• PetroChina plans to pay the more than $1 billion it needs to complete a takeover of the Dover oil sands project from Canadian firm Athabasca Oil Corp by the end of September. An internal review showed the geological structure of the project is more complicated than previous estimates, which would increase development costs, but the acquisition will go ahead. (8/5)
  • Deepwater: Energy companies are drilling in waters deeper than ever before, though the industry still could tap even deeper, a Danish drilling engineer with Maersk Drilling said. Maersk is trying to breathe new life into an industry working with a fleet of offshore rigs in need of replacement. (8/5)
  • Europe’s major oil companies are starting to pay their own way. The sector has beaten the market so far this year in the hope that spending cuts and improving operations would mean companies could cover their investment and dividends from operating cash flow. Covering its out-goings should shore up investors’ faith in the sector’s ability to make payouts to shareholders, after years where funds were shoveled into grandiose capital projects, depressing returns. (8/5)
  • US rigs targeting oil surged by 15 to a record 1,588 as drillers ventured outside the nation’s biggest basins to search for crude in developing plays such as the South-Central Oklahoma Oil Province.  It was the most rigs targeting oil since Baker Hughes separated the oil and gas rig counts in 1987. Rigs targeting crude outside the major plays jumped by 19 to a record 399. The total U.S. rig count has increased by 151 this year to 1908, 53% of the world’s total rig count. Worldwide rigs for July totaled 3,608, a 163-unit gain from June and a 246-unit gain from July 2013. (8/9)
  • Companies mining sand for fracking are growing, though there’s been a backlash against their operations. Last week, the Minnesota Department of Natural Resources ordered a mine operator to shut down because of environmental concerns. Frackers are expected to use nearly 95 billion pounds of sand this year, up nearly 30 percent from 2013.  (8/7, 8/4)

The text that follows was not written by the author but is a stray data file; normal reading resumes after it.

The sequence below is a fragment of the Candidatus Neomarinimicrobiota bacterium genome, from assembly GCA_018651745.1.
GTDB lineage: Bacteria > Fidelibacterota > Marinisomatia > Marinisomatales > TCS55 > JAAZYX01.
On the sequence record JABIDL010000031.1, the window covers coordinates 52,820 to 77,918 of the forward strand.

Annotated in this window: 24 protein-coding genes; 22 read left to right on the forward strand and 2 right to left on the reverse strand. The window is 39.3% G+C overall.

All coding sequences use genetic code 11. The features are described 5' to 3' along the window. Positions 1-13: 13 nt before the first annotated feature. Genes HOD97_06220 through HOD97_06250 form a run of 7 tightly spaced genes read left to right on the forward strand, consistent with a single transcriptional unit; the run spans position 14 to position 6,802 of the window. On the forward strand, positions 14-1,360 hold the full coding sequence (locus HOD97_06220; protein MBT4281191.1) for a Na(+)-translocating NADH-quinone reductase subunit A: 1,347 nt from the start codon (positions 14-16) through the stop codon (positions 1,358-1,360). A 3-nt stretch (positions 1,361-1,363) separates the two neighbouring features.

• Concho Resources is facing delays of several hours to get sand for fracking in the Permian Basin as a drilling boom in West Texas drives up demand and creates delivery bottlenecks. The use of sand for fracking in the U.S. and Canada is expected to increase 17 percent a year, reaching 130 billion pounds (59 billion kilograms) in 2016 from 80 billion last year. (8/8)
  • In Colorado, Gov. John Hickenlooper said he made a deal with the environmental advocacy community and those in the energy industry that would ward off initiatives that would have curtailed oil and gas drilling in the state. Instead, the governor said he created a task force that would oversee the issue in a way that would benefit residents and the state’s economy. (8/7)
  • An oil shale industry in Colorado, Utah and Wyoming is likely to be about one-third the size it had been envisioned. Instead of a 1.5-million b/d industry, the more likely scenario is 500,000 b/d according to estimates by the National Oil Shale Association. The estimates were dramatically reduced “in light of a more pragmatic view of what an industry might look like in 50 years or so. The new estimate is based on production of 225,000 b/d from in-situ (heating shale deep below the surface); 200,000 b/d from retorting shale on the surface; and 75,000 b/d from modified techniques. (8/4)
  • China has halved the amount of shale gas it expects to produce by 2020 after early exploration efforts proved challenging. China is believed to hold the world’s largest technically recoverable shale resources, but so far drilling has yielded only one large find, the Fuling field in Sichuan. Experts say the Fuling success is hard to repeat elsewhere due to complex geology and high cost of production. (8/8)
  • Violence trumps: Egypt, Iraq and Jordan have called off talks regarding construction of a gas pipeline as a result of violence, instability and insecurity. The goal of the proposed pipeline was to carry Iraqi fuel to Jordan and Egypt. (8/7)
  • Trouble in Ireland:  An energy company planning to drill for shale natural gas in Northern Ireland said the home of one of its workers was the target of a fire bomb. The drilling company said its workers have been the target of threats from groups worried the drilling campaign would lead to hydraulic fracturing. (8/6)